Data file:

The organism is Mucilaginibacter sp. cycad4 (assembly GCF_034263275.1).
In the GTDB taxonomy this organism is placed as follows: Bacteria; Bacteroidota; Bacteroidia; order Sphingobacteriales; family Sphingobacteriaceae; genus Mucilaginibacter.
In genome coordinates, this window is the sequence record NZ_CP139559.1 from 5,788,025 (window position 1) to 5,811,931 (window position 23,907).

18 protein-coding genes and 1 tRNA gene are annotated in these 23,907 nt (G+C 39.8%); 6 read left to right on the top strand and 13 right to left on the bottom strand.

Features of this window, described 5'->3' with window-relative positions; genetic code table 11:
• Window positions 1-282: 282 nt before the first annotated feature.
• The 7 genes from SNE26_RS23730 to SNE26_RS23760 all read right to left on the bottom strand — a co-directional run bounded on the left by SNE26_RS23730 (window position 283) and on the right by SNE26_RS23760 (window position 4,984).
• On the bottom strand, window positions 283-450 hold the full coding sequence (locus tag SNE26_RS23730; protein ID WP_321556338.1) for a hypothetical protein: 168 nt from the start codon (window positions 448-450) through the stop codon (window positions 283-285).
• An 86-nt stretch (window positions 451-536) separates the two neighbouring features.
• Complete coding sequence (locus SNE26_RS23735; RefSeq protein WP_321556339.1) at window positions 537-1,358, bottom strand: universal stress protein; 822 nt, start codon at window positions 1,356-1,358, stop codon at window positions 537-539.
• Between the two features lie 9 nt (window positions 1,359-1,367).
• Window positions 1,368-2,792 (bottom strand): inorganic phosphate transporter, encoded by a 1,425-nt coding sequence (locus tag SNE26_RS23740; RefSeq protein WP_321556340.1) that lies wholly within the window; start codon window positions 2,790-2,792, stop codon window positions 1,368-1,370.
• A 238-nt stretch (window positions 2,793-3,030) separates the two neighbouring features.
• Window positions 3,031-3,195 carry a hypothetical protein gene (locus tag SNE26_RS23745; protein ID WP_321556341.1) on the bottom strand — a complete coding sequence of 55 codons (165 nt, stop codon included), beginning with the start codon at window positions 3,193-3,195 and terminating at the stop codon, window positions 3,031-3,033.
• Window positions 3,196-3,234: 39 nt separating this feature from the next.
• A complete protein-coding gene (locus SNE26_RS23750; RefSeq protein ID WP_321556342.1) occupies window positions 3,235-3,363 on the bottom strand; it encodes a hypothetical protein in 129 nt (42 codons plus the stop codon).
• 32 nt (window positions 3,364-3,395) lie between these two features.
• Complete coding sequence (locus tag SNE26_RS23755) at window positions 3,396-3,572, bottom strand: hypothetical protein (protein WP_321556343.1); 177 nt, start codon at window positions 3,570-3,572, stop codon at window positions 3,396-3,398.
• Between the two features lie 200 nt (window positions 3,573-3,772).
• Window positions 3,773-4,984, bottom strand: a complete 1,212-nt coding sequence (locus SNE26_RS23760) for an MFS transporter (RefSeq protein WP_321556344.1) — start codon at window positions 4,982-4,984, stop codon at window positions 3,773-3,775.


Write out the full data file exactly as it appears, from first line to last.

The organism is Mucilaginibacter sp. cycad4 (assembly GCF_034263275.1).
In the GTDB taxonomy this organism is placed as follows: Bacteria; Bacteroidota; Bacteroidia; order Sphingobacteriales; family Sphingobacteriaceae; genus Mucilaginibacter.
In genome coordinates, this window is the sequence record NZ_CP139559.1 from 5,788,025 (window position 1) to 5,811,931 (window position 23,907).

18 protein-coding genes and 1 tRNA gene are annotated in these 23,907 nt (G+C 39.8%); 6 read left to right on the top strand and 13 right to left on the bottom strand.

Features of this window, described 5'->3' with window-relative positions; genetic code table 11:
• Window positions 1-282: 282 nt before the first annotated feature.
• The 7 genes from SNE26_RS23730 to SNE26_RS23760 all read right to left on the bottom strand — a co-directional run bounded on the left by SNE26_RS23730 (window position 283) and on the right by SNE26_RS23760 (window position 4,984).
• On the bottom strand, window positions 283-450 hold the full coding sequence (locus tag SNE26_RS23730; protein ID WP_321556338.1) for a hypothetical protein: 168 nt from the start codon (window positions 448-450) through the stop codon (window positions 283-285).
• An 86-nt stretch (window positions 451-536) separates the two neighbouring features.
• Complete coding sequence (locus SNE26_RS23735; RefSeq protein WP_321556339.1) at window positions 537-1,358, bottom strand: universal stress protein; 822 nt, start codon at window positions 1,356-1,358, stop codon at window positions 537-539.
• Between the two features lie 9 nt (window positions 1,359-1,367).
• Window positions 1,368-2,792 (bottom strand): inorganic phosphate transporter, encoded by a 1,425-nt coding sequence (locus tag SNE26_RS23740; RefSeq protein WP_321556340.1) that lies wholly within the window; start codon window positions 2,790-2,792, stop codon window positions 1,368-1,370.
• A 238-nt stretch (window positions 2,793-3,030) separates the two neighbouring features.
• Window positions 3,031-3,195 carry a hypothetical protein gene (locus tag SNE26_RS23745; protein ID WP_321556341.1) on the bottom strand — a complete coding sequence of 55 codons (165 nt, stop codon included), beginning with the start codon at window positions 3,193-3,195 and terminating at the stop codon, window positions 3,031-3,033.
• Window positions 3,196-3,234: 39 nt separating this feature from the next.
• A complete protein-coding gene (locus SNE26_RS23750; RefSeq protein ID WP_321556342.1) occupies window positions 3,235-3,363 on the bottom strand; it encodes a hypothetical protein in 129 nt (42 codons plus the stop codon).
• 32 nt (window positions 3,364-3,395) lie between these two features.
• Complete coding sequence (locus tag SNE26_RS23755) at window positions 3,396-3,572, bottom strand: hypothetical protein (protein WP_321556343.1); 177 nt, start codon at window positions 3,570-3,572, stop codon at window positions 3,396-3,398.
• Between the two features lie 200 nt (window positions 3,573-3,772).
• Window positions 3,773-4,984, bottom strand: a complete 1,212-nt coding sequence (locus SNE26_RS23760) for an MFS transporter (RefSeq protein WP_321556344.1) — start codon at window positions 4,982-4,984, stop codon at window positions 3,773-3,775.